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Tesla applies for a franchised-dealer license in Michigan

It's not for the reason you might think, though.

2015 Tesla Model S P85D

Right now, if a Michigan resident wants to service their Tesla, they must drive to either Ohio or Illinois.

Wayne Cunningham/CNET

Tesla is currently not allowed to sell or service its electric vehicles in the state of Michigan. Despite that, the company applied for a license -- for franchised dealerships.

While this might seem like a change in direction for the electric-only automaker, there's more to it than that.

Michigan defines its Class A license as being for "a licensed new vehicle dealer [that] buys and sells new vehicles under a franchise agreement or contract with the manufacturer of the new vehicle." One might assume that signals Tesla's willingness to open up a franchised model in the state, but automakers aren't usually the ones to file for these licenses -- that is left to individual dealers, unrelated to the automaker itself.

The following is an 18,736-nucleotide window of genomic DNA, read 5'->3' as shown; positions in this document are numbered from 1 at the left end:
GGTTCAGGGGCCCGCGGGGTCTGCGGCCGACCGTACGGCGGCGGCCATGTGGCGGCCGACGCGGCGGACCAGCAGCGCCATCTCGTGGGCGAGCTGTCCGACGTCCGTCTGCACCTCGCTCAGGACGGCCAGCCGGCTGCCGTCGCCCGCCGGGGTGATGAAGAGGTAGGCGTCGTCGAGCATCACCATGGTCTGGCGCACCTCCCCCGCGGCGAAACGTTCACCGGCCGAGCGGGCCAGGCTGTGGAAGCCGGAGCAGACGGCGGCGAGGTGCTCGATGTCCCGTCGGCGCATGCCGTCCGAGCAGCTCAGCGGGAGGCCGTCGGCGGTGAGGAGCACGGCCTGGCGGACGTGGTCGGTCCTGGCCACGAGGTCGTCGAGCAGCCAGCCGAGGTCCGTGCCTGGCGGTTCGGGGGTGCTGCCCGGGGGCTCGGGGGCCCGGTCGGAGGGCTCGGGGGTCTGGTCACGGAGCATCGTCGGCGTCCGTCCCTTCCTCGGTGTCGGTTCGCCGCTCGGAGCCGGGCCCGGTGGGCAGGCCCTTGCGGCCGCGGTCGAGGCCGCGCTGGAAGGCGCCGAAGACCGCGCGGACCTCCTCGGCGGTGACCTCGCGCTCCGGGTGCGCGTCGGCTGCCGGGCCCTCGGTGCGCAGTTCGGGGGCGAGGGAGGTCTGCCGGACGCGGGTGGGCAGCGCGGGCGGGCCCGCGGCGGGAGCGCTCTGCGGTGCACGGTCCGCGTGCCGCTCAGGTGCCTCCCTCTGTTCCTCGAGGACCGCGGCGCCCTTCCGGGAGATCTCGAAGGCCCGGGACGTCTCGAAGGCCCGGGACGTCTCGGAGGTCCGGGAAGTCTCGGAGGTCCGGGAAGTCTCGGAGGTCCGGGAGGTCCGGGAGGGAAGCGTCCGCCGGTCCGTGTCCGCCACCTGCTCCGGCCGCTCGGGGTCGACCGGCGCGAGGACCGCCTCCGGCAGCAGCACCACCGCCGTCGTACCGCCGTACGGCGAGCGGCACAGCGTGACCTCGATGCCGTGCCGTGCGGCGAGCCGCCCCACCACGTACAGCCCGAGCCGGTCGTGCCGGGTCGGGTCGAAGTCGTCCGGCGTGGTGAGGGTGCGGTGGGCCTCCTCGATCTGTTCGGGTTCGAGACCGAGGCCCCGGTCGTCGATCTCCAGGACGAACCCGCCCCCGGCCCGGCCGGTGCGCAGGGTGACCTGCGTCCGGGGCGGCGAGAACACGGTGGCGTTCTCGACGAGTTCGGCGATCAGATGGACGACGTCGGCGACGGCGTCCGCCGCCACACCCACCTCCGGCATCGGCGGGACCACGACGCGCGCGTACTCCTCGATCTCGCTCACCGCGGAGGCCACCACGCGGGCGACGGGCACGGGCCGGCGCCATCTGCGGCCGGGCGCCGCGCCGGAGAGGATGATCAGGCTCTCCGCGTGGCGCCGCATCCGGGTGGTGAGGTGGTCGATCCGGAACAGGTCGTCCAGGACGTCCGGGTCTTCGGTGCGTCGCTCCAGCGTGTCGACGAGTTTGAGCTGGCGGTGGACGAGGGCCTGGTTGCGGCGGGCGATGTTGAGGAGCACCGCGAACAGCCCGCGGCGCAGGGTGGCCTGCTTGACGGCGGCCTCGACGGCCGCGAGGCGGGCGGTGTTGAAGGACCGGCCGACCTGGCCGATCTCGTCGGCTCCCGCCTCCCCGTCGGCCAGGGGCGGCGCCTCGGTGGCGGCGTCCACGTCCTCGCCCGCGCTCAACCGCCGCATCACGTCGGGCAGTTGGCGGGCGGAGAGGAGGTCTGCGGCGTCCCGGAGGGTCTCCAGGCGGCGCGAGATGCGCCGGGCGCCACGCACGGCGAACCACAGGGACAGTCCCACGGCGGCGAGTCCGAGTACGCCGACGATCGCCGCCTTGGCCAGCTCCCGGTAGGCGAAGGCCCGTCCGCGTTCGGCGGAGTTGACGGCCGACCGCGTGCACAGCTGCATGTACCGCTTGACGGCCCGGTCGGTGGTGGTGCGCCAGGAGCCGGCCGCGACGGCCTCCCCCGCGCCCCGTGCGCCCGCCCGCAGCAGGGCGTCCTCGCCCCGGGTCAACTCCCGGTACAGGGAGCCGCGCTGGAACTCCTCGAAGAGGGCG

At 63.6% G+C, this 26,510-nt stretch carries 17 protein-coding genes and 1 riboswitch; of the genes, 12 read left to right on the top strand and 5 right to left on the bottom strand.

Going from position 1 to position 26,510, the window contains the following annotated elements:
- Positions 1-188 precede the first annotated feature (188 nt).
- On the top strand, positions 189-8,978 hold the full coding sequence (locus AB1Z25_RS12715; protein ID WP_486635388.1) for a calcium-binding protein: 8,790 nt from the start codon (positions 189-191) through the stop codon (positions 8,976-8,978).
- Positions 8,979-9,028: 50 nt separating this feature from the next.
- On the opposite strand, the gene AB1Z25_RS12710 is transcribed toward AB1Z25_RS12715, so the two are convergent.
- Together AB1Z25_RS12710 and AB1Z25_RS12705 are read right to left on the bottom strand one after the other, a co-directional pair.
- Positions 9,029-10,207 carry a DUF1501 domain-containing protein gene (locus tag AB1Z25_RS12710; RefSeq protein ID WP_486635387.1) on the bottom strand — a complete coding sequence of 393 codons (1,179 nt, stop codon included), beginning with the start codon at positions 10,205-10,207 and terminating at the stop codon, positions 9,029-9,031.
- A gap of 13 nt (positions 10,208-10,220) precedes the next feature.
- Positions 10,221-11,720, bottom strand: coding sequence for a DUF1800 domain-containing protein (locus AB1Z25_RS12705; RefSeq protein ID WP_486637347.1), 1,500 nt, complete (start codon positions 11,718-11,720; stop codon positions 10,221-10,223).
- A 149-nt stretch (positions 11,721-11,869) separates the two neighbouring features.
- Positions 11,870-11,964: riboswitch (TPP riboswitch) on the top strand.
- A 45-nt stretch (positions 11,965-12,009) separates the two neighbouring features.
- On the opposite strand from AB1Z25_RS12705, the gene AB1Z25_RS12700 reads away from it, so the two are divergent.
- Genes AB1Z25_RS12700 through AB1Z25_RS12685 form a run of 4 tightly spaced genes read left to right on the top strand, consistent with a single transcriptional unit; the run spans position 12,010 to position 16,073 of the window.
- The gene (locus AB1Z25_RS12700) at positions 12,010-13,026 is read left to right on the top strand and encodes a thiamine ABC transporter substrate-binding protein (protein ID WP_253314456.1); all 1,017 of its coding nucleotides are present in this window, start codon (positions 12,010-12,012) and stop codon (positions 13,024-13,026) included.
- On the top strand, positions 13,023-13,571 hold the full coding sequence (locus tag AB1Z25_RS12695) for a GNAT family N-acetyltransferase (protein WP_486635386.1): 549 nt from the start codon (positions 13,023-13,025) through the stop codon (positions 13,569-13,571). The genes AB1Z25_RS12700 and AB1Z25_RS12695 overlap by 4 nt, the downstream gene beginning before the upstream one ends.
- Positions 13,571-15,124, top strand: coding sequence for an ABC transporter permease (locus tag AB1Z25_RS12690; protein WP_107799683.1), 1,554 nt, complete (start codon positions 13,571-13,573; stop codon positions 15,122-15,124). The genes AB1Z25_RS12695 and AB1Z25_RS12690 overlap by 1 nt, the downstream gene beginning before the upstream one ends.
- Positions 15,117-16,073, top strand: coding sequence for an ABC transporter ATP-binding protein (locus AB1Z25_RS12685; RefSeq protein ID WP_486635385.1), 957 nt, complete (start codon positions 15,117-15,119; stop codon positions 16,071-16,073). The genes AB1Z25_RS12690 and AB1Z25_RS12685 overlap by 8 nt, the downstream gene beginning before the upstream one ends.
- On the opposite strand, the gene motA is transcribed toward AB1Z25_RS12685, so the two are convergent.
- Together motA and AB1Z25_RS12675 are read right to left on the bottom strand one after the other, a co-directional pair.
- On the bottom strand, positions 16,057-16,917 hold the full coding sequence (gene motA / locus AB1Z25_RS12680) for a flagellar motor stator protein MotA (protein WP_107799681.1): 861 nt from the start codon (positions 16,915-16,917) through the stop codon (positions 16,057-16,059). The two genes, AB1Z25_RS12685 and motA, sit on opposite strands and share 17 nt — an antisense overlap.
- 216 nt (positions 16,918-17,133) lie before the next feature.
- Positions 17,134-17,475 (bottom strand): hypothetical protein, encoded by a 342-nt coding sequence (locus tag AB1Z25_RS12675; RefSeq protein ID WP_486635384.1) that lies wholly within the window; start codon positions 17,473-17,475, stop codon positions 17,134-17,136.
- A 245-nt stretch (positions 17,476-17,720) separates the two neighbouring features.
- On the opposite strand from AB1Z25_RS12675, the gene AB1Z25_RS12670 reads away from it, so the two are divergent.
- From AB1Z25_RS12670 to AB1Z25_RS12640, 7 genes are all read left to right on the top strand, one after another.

Instead, Tesla appears to be feeling out the state's 2014 law banning a manufacturer from selling its cars to the public without a middleman. "As recently amended, current Michigan law prohibits Tesla from being able to license its own sales and service operations in the state," said a Tesla spokesperson in an email. "Submission of the application is intended to seek the Secretary of State's confirmation of this prohibition."

"Once confirmed, Tesla will review any options available to the Company to overturn this anti-consumer law," added the spokesperson.

Back in October 2014, Michigan Gov. Rick Snyder amended a law regarding direct-to-consumer automobile sales, removing a single word -- "its" -- which Tesla took personally, according to The Detroit News. The company's current sales model involves manufacturer-owned sales offices and service facilities, many of which are operated in states with loopholes allowing the practice.